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Changes To ATO PAYG Instalments (What You Need To Know)

If you lodge a tax return and you owe tax, you may be asked to pay ATO PAYG instalments. ATO PAYG instalments are down-payments towards your estimated future tax.

Who has to pay ATO PAYG instalments?

You have to pay ATO PAYG instalments if:

  • You have repeating income e.g. rent, interest, dividends, employee share grants, business income (but not one-off income such as capital gains tax);
  • Your income does not have tax taken out of it e.g. wages, super pensions and other taxed amounts don’t count to PAYG instalment calculations;
  • You have owed more than $1,000 on their last tax return (or would have owed over $1,000 if they had not paid PAYG instalments;
  • The PAYG income is over $4,000.

If you are on the ATO PAYG instalment system, it’s because of the type of income you have, not the amount of the income.

Recent ATO changes to PAYG instalments

If you have been paying ATO PAYG instalments in the past, you might not need to anymore as the ATO has changed its rules.

From 1 July 2014, PAYG instalment thresholds will increase, which may simplify your tax obligations. Increased thresholds may now mean you no longer need to pay instalments (Source: ATO Website, accessed 1 Sep 2014).

The main changes are as follows:

  1. Taxpayers whose prior-year tax assessment was under $1,000 no longer need to pay PAYG instalments. But you need to add back PAYG instalments to work it out.
  2. You must have PAYG income (business or investment) of more than $4,000. For example, a taxpayer had a tax bill of $100 in 2013, but she paid $800 in PAYG instalments. So the assessment, not counting PAYG instalments, would have been $900. The assessment is under $1,000, so future instalments are not required. If this is your situation, you would have received a letter in August 2014, or after you lodged your 2014 tax return.

Questions about ATO PAYG instalments

#1: Can I vary a PAYG instalment?

Yes. Every time you get an instalment from the ATO, you have the option of varying it to a lower amount or even nil.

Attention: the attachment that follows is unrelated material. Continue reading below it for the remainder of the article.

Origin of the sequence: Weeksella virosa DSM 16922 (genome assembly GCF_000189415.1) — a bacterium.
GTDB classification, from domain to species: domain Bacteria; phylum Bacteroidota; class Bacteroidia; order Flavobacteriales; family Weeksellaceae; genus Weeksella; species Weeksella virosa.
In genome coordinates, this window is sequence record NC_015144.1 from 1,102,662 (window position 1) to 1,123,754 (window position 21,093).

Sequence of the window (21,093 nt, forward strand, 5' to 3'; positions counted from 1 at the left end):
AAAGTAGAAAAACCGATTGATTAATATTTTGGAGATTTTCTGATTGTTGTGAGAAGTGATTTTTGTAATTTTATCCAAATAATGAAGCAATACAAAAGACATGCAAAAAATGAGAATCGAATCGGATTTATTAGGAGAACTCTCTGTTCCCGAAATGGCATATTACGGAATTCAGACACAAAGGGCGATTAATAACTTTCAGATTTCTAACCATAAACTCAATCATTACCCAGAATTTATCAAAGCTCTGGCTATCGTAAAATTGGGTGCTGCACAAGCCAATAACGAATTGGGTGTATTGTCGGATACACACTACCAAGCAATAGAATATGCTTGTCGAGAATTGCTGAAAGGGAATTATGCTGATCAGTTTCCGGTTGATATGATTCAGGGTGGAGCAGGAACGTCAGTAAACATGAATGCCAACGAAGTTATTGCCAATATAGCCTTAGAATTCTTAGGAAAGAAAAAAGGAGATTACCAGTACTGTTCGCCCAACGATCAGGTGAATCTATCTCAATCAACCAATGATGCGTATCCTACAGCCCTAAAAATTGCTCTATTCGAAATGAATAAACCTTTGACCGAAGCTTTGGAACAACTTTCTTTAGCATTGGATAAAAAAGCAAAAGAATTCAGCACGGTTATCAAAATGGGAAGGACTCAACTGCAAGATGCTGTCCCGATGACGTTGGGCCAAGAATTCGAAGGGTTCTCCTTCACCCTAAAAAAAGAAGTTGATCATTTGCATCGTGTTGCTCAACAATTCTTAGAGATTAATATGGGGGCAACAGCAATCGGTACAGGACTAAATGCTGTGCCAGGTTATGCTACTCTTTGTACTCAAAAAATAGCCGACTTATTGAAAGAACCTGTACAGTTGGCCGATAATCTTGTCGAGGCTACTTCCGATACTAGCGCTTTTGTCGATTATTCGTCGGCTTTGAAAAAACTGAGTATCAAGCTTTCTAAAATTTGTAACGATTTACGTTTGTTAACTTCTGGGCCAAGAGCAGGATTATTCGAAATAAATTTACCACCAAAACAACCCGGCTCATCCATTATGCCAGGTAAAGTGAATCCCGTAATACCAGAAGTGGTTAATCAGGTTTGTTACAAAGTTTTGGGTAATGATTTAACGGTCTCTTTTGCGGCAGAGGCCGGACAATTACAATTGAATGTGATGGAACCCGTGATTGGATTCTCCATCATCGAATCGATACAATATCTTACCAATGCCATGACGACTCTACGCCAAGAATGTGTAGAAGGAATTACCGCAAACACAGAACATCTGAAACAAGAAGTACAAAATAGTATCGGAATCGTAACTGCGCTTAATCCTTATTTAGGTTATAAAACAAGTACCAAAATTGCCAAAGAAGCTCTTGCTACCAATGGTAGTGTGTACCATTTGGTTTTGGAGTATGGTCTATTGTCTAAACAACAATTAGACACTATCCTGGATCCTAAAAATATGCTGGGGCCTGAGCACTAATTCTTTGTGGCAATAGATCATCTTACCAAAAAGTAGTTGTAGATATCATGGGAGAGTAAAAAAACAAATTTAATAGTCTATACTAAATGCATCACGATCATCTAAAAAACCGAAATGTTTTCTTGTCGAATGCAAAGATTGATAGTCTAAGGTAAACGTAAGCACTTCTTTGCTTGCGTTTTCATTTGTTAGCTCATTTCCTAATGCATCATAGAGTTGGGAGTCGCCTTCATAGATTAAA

You can do this if your business/investment income is lower or if it has ceased. For example, you were paying PAYG instalments because you had interest income, and you’ve now spent the money, or you may have been a sole trader and are now employed.

Warning: you cannot vary the instalment because you don’t want to pay it because cash flow is tight or because you’d rather defer your tax to the end of the year. If you vary without reason, the ATO can backdate interest from the time you should have paid.

#2: Do I have to pay ATO PAYG instalments quarterly?

If the ATO is asking for less than $8,000 per year in PAYG instalments and you are not GST registered, then you can lodge annually. This approach involves less paperwork, and it is easier to do a variation on one instalment notice than on four.

#3: I have a business and I am not getting ATO PAYG instalment notices. Should I be getting them?

If you have just started your business and have not yet lodged a tax return showing income over $4,000 in business income, you won’t be required to pay PAYG instalments yet, but you can do so voluntarily by calling the ATO on 13 28 66 and asking them to register you for voluntary PAYG instalments for your business.

For more recommendations and advice around ATO PAYG instalments, contact Beyond Accountancy on 1300 823 011.

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